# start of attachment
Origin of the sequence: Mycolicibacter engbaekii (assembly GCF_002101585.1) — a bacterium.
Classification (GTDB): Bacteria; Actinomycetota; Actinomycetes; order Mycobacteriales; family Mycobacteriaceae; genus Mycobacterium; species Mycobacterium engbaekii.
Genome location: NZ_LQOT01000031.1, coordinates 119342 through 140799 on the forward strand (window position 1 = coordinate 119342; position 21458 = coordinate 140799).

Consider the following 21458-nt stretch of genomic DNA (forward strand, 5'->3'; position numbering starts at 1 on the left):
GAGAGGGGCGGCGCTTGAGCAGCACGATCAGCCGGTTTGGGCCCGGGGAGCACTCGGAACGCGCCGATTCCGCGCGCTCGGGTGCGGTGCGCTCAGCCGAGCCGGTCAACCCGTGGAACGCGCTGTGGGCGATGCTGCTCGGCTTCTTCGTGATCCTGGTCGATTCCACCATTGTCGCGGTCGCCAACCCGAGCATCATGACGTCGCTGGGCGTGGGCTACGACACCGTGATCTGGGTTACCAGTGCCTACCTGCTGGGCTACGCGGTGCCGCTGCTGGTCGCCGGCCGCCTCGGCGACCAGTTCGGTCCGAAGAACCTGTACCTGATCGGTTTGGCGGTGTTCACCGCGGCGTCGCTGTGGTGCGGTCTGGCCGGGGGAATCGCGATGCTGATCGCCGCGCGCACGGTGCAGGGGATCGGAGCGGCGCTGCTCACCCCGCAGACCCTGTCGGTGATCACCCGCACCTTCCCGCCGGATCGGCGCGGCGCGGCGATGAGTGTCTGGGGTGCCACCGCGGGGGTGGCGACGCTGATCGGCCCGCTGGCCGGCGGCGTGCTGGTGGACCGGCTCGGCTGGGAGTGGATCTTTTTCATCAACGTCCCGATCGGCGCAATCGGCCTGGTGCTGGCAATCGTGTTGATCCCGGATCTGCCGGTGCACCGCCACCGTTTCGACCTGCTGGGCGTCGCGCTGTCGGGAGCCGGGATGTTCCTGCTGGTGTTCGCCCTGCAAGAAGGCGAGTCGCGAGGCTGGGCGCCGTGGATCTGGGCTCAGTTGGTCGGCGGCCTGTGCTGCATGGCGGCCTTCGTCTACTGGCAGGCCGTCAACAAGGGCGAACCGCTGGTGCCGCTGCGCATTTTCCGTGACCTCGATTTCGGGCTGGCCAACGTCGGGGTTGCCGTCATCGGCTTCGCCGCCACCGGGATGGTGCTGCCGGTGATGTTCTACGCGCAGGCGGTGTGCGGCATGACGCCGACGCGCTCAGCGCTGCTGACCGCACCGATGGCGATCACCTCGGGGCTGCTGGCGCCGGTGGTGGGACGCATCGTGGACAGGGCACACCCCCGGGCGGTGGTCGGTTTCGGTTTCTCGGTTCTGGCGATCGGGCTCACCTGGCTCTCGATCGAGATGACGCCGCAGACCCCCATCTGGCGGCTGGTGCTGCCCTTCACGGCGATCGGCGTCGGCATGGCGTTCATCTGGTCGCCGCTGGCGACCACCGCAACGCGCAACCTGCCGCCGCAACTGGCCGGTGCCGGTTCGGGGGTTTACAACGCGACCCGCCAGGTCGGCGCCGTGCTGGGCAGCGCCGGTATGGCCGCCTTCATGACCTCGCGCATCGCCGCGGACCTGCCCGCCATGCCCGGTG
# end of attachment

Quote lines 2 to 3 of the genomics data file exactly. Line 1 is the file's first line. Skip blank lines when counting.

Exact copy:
Classification (GTDB): Bacteria; Actinomycetota; Actinomycetes; order Mycobacteriales; family Mycobacteriaceae; genus Mycobacterium; species Mycobacterium engbaekii.
Genome location: NZ_LQOT01000031.1, coordinates 119342 through 140799 on the forward strand (window position 1 = coordinate 119342; position 21458 = coordinate 140799).